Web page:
Do you know to what extent the corporate-sponsored presidential debates are rigged via secret agreements between the Democrats and Republicans? George Farah, author of the book, “No Debate: How the Republican and Democratic Parties Secretly Control the Presidential Debates,” does, and he’s ready to tell you.

“The gatekeepers to our election process are not nonpartisan entities like the League [of Women Voters], but partisan individuals with loyalties to the Republican and Democratic parties,” Farah told “Democracy Now!” hours before the first presidential debate of the 2012 campaign season in Denver. “It stifles debate by design.”

Eighteen pro-democracy groups are calling on the Commission on Presidential Debates, the corporation that usurped the League of Women Voters as the sponsor of the presidential debates in the late ’80s, to reveal the details of the pact made between Republicans and Democrats that dictates which questions may be asked at the events and says third party candidates will not be included.

Farah, who is the founder and executive director of Open Debates, is optimistic that the two-party stranglehold on the debate process can be broken. His group and its supporters recently persuaded three out of 10 of the commission’s corporate sponsors to withdraw their support.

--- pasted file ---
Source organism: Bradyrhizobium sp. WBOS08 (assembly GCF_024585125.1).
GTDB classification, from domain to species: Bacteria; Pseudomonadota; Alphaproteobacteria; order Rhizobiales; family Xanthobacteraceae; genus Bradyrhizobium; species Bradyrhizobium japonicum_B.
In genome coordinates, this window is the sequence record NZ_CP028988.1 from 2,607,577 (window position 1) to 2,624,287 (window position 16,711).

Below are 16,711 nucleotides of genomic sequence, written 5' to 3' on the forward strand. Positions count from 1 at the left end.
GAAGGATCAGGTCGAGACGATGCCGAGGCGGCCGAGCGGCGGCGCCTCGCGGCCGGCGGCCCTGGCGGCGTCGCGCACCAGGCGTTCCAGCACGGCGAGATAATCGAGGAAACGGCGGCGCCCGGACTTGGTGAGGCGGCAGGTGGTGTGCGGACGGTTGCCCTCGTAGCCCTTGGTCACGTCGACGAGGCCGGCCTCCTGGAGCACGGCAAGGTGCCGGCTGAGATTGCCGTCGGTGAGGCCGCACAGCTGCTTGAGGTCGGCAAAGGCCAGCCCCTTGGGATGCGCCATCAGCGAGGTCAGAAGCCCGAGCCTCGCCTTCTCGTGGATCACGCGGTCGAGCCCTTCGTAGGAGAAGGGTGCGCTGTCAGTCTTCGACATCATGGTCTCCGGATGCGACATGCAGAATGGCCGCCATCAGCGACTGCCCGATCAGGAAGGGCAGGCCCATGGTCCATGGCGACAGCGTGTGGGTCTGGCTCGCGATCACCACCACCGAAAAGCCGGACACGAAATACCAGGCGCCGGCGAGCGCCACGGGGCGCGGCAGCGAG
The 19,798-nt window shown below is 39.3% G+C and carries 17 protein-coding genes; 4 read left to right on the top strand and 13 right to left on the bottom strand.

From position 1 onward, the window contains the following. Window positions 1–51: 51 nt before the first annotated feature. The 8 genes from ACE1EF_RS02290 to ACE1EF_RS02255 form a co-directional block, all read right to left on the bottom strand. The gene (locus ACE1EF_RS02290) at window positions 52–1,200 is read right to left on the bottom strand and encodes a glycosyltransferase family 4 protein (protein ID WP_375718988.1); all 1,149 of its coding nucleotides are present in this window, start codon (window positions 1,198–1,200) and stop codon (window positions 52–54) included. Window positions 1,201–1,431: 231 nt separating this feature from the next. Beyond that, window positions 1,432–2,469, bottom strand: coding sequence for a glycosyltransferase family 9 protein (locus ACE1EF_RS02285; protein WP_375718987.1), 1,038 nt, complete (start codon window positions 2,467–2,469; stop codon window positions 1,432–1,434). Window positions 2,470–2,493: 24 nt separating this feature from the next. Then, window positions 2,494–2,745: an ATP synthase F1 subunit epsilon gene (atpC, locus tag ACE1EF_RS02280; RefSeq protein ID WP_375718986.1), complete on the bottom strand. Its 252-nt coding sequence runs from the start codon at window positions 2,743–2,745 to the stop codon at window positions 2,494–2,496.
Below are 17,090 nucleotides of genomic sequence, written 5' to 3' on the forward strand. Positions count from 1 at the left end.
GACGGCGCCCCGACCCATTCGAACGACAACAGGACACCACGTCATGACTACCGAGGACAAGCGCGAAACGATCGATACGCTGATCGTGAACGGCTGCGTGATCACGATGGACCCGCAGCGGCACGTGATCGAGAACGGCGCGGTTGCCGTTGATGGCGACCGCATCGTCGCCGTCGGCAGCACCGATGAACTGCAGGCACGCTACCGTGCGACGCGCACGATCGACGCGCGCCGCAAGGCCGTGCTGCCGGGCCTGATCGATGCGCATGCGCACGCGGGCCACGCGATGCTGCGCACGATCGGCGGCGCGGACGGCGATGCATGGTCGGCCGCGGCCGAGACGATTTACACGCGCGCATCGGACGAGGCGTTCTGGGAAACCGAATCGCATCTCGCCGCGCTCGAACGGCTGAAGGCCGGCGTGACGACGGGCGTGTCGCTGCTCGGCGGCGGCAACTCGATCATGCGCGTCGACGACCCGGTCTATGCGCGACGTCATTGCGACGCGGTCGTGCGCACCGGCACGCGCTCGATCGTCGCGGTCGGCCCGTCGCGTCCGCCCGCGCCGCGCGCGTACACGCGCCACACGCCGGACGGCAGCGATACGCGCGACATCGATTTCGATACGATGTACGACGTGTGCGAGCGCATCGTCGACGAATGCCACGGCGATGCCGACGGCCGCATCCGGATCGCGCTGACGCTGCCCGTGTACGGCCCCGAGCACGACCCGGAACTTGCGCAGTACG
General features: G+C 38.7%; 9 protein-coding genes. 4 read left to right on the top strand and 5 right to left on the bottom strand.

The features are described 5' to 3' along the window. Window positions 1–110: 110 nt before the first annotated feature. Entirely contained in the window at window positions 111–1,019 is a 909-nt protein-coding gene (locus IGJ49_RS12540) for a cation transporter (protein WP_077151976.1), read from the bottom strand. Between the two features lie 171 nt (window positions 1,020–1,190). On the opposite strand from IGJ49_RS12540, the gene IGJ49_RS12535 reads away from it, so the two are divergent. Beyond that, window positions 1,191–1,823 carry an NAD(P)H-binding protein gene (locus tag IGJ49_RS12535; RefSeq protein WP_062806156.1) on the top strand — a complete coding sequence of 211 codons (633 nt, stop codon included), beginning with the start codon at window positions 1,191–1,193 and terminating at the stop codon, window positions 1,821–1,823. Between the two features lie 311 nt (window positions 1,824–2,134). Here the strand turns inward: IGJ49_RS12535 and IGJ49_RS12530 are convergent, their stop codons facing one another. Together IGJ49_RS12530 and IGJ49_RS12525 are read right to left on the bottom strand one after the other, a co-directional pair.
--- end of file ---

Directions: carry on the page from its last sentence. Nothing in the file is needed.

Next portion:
“This year, with the support of other organizations, one called ‘Help the Commission,’ an infusion of enthusiasm from third parties, including the Libertarian Party and the Green Party, for the first time ever, we actually have succeeded in achieving some tangible goals,” Farah said. “Not just one sponsor, but three of the 10 sponsors have withdrawn support — BBH, a British advertising agency; YWCA, a nonprofit; and, most importantly, Philips Electronics, a tech giant. Due to the extraordinary pressure that we have exerted on them they have said, ‘We will no longer be affiliated with an entity that is perceived correctly as being partisan and fundamentally anti-democratic.’ This is a triumph for the debate reform movement, and I hope, the beginning of unveiling the commission for what it truly is and displacing it.”

“The fact that three of the 10 sponsors of this election cycle withdrew their support is testimony to the fact that it is now becoming expensive to [be] too politically associated with the commission,” Farah continued. “If we can broaden that attack to not just include corporations, but actually the individual candidates, we’re gonna start to see some headway, we’re gonna start to break the commission’s monopoly.”

— Posted by Alexander Reed Kelly.

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